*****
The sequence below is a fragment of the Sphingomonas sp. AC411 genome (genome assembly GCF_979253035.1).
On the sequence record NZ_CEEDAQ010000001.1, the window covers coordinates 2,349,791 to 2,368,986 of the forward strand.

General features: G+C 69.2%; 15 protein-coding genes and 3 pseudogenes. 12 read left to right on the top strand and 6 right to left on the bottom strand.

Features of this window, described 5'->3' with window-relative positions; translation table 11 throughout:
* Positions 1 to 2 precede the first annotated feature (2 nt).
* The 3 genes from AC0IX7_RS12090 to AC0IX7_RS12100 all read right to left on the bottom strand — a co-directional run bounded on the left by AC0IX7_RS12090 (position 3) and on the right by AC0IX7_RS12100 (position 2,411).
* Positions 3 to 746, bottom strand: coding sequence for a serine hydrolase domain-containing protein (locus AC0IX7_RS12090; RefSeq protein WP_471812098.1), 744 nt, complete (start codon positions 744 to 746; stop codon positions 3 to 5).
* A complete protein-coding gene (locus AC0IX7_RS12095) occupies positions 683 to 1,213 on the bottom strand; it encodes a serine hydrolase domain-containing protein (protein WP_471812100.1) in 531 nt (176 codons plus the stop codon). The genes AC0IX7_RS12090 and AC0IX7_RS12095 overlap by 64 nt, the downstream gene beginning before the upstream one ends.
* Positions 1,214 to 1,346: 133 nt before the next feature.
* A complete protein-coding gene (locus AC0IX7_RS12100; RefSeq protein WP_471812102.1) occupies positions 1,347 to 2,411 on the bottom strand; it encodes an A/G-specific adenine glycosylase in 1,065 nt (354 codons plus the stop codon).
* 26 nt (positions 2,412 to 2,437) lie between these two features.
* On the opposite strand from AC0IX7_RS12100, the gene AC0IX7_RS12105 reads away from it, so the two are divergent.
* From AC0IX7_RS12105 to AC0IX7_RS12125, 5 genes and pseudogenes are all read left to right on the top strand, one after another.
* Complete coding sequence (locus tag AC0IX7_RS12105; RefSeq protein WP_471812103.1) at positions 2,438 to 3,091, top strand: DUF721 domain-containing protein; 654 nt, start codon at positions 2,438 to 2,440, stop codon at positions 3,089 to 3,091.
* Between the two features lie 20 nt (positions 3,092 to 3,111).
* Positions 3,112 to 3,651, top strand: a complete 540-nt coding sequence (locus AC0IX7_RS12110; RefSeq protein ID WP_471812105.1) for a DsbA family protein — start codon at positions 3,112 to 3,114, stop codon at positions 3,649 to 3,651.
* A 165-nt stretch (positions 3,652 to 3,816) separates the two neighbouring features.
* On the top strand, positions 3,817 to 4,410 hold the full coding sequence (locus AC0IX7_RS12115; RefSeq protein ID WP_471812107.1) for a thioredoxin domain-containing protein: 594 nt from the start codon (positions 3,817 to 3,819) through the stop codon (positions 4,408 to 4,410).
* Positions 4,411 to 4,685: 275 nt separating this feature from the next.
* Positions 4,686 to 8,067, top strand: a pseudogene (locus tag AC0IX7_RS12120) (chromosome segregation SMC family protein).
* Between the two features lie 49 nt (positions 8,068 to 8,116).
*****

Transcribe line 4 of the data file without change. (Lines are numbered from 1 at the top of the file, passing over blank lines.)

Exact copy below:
Features of this window, described 5'->3' with window-relative positions; translation table 11 throughout: